The future looks exceptionally bright for Cori Gauff.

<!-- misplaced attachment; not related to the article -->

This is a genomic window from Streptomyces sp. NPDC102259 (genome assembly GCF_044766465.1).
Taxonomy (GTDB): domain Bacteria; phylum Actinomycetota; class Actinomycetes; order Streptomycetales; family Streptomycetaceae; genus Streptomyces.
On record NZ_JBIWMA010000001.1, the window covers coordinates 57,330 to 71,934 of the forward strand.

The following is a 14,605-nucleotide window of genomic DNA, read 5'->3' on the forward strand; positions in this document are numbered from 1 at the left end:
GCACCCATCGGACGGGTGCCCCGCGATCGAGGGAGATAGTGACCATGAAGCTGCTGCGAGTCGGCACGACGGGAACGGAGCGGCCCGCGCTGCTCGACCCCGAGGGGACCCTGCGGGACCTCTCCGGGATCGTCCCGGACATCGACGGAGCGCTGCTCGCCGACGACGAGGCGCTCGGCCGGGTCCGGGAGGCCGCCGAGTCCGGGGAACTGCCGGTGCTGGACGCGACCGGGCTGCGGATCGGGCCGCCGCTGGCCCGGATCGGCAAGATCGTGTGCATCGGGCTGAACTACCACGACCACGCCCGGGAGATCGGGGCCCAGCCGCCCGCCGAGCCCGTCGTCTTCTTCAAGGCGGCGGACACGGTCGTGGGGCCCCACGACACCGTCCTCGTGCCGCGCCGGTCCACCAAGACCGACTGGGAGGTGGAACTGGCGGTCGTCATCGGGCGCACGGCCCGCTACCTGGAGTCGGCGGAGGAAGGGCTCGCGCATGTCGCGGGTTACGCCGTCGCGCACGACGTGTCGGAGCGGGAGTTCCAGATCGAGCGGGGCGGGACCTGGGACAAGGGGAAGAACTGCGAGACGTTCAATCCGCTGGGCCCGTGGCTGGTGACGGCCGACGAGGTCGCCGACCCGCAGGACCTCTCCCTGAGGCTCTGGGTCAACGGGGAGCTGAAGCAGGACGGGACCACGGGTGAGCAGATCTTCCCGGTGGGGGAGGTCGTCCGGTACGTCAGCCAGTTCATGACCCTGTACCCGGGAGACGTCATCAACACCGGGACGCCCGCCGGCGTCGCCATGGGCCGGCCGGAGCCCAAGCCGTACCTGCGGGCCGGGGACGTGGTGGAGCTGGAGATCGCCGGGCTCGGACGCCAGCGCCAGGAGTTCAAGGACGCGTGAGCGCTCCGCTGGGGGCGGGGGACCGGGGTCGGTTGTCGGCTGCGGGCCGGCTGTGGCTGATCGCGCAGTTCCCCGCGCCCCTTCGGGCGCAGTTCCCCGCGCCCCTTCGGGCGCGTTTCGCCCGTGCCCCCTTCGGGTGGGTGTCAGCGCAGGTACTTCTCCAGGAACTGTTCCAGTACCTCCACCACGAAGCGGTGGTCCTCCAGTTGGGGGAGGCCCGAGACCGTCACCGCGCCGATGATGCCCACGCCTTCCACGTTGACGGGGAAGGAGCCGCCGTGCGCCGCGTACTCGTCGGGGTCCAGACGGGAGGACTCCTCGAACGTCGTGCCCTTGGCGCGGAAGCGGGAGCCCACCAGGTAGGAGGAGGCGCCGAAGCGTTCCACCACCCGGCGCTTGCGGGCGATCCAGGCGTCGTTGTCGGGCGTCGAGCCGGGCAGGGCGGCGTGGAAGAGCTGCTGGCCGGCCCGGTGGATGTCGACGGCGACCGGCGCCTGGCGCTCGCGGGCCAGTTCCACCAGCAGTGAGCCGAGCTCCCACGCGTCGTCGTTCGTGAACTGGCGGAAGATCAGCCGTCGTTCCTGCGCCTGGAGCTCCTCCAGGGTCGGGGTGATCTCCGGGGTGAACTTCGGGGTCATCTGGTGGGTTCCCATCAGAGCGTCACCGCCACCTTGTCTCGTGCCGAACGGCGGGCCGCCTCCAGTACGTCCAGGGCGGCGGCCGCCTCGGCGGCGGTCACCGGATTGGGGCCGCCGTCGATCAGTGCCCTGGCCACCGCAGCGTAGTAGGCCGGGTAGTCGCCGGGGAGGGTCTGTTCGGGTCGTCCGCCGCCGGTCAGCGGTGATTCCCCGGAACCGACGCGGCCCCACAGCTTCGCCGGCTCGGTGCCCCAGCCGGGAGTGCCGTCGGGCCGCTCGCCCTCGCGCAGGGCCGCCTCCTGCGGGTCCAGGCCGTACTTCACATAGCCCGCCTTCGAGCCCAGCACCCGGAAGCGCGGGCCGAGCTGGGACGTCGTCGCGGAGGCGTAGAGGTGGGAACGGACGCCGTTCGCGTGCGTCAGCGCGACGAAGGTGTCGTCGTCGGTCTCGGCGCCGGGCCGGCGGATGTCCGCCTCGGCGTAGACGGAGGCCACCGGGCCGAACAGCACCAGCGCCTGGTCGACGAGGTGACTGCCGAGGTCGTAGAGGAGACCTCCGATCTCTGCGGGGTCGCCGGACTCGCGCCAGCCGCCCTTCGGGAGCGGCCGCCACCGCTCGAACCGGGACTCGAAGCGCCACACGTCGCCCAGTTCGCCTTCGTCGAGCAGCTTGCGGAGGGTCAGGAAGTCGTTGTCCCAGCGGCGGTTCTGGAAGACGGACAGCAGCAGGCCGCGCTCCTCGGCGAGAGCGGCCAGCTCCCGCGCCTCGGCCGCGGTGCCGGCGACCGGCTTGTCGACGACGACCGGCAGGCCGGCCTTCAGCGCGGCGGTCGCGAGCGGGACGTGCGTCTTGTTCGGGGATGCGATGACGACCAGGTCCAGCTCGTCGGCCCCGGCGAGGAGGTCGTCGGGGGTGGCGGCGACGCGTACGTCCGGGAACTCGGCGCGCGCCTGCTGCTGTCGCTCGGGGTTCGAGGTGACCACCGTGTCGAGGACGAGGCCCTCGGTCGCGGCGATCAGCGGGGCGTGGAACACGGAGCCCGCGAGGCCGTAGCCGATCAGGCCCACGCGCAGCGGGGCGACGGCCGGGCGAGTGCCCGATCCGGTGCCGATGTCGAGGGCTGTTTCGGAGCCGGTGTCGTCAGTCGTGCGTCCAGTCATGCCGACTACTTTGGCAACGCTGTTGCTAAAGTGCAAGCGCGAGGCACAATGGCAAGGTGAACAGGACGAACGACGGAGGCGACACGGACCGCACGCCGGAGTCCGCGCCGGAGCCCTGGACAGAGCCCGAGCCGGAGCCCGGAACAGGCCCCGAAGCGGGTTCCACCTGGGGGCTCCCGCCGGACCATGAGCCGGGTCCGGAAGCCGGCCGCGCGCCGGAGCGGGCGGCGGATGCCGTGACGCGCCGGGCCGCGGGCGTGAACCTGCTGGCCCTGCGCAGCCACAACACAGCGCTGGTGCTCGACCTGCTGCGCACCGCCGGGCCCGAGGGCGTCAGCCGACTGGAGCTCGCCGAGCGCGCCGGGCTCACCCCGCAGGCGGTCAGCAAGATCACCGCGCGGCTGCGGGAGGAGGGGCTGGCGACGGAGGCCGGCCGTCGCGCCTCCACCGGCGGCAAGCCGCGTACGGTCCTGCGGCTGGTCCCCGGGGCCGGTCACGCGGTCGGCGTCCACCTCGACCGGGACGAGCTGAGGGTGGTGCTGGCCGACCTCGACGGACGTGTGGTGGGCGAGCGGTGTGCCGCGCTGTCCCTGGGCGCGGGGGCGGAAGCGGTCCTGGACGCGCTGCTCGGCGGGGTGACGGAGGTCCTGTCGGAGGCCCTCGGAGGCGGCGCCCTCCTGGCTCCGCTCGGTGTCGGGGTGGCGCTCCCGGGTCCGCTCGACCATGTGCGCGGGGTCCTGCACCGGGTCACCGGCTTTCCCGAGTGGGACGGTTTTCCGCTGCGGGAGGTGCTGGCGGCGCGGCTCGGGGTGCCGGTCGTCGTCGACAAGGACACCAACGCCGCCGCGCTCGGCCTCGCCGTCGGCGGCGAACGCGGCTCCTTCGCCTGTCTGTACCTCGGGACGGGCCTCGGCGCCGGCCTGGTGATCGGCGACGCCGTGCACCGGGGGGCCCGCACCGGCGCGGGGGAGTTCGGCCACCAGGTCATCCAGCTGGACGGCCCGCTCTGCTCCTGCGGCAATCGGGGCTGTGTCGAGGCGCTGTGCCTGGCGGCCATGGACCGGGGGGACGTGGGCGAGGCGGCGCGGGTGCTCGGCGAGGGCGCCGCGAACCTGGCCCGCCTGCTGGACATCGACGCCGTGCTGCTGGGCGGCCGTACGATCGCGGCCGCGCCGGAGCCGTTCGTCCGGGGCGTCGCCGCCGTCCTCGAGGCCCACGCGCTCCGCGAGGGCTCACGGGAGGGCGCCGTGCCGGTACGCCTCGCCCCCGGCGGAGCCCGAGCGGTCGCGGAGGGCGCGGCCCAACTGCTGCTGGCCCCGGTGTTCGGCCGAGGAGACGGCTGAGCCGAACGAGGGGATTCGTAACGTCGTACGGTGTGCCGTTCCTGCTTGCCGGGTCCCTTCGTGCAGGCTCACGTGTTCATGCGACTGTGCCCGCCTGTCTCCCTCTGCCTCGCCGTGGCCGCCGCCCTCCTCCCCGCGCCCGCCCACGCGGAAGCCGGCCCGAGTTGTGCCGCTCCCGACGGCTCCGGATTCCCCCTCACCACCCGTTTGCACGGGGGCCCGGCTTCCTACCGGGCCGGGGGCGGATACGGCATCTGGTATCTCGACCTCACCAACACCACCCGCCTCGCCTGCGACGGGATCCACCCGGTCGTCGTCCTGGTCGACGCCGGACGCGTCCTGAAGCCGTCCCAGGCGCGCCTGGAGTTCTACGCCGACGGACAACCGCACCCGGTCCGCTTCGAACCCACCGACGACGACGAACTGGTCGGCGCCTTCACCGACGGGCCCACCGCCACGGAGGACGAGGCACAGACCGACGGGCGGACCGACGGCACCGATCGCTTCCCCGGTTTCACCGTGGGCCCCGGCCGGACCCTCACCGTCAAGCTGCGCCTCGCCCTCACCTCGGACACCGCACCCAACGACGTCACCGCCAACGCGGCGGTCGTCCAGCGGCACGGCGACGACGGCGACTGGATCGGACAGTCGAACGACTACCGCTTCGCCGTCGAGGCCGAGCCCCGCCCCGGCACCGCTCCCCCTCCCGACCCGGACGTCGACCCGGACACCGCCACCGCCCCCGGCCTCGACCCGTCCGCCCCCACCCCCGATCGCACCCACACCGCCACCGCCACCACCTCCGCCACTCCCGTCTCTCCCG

<div><p>On June 26, a 15-year-old schoolgirl called Cori Gauff sat a science test and was delighted to get a B for her endeavours. The following day she received an emphatic A* as she beat experienced tennis professional Greet Millen 6-1 6-1 to become the youngest qualifier in Wimbledon history. She told reporters that she idolised Serena and Venus Williams while growing up and hoped to one day share a court with one of the sisters that have dominated women’s tennis for the past 20 years.</p><p>She did not have long to wait. The teenage prodigy, who is known as Coco to her friends, was handed a dream first round draw with 39-year-old Venus, a five-time former Wimbledon champion. Her prospects of success were poor. <a href="https://a.oddsmarket.com/record/v?c=150&a=bf7f64f4-cd67-4904-9b00-6ded1d41fd18&f=1" rel="nofollow" target="_blank" title="Bet365">Bet365</a> made Gauff the 3.75 (11/4) outsider, and bookmakers like <a href="https://a.oddsmarket.com/record/v?c=150&a=a710bfac-73c1-4a57-b441-2caf1b9f397b&f=1" rel="nofollow" target="_blank" title="William Hill">William Hill</a> were offering similar prices. <a href="https://a.oddsmarket.com/record/v?c=153&a=8ec6399a-9df1-4c52-b272-39e6428836a6&f=1" rel="nofollow" target="_blank" title="Betfair">Betfair</a> installed Williams the 1.35 (7/20) favourite and it tipped her to cover a -4.5 game handicap at odds of 9/10 (1.90).</p><h2><strong>Passing the Torch</strong></h2><p>Yet Gauff delivered a scintillating performance to beat Williams 6-4 6-4 and shock the world of tennis. She was composure personified in seeing off the four-time Olympic gold medallist, and many viewers considered it a genuine “passing of the torch moment” in women’s tennis. The Williams sisters will soon retire, and Gauff proved that she has the ability to take up their mantle when she swatted aside former Wimbledon semi-finalist Magdalena Rybarikova on July 3 to surge into the third round of the world’s most prestigious tennis tournament.</p><p>“I want to be the greatest,” she said, evoking boxing icon Muhammad Ali. “I believe I can beat anyone across the court.” Gauff is only eligible to feature in 10 professional tournaments until she turns 16, yet she appears to be taking the pressures of Wimbledon in her stride. She has already had a knockabout with Rafa Nadal and chewed the fat with seven-time champion Roger Federer.</p><h2><strong>A clear path to superstardom</strong></h2><p>It sounds like a fairytale rise to prominence, but Gauff has always been groomed for superstardom. She was born in Atlanta, Georgia, and her parents instilled a love of tennis in her at an early age. They recognised her vast potential for success and uprooted the family to Florida when she was just seven years old in order to give her the best possible chance of success. She is home-schooled: her dad is her main tennis coach and her mother teaches her English, maths, science et al.</p><p>“I’ve always challenged her, from the beginning of this when we started, telling her that she’ll be able to change the world with her racket,” said father Corey. “So I’m not going to encourage her, when she gets there, to stick her head in the ground and ignore social issues. I want her to be a role model to as many young athletes as possible.”</p><h2><strong>The world at her feet</strong></h2><p>At the age of 11, Gauff was selected by Serena Williams’ coach Patrick Mouratoglou as part of his Champ’Seed foundation and trained with him in Nice, France. Her intensive tennis education has clearly paid dividends and she has an exceptionally bright future ahead of her. Most 15-year-olds are studying history in stuffy classrooms, while Gauff is busy making it. After beating Rybarikova in the second round at Wimbledon, she was priced at just 9/1 with William Hill to win the tournament. That left her ahead of such luminaries as Simona Halep, Johanna Konta and Sloane Stephens. It will surely not be long until she is the outright favourite to clinch Grand Slams.</p></div>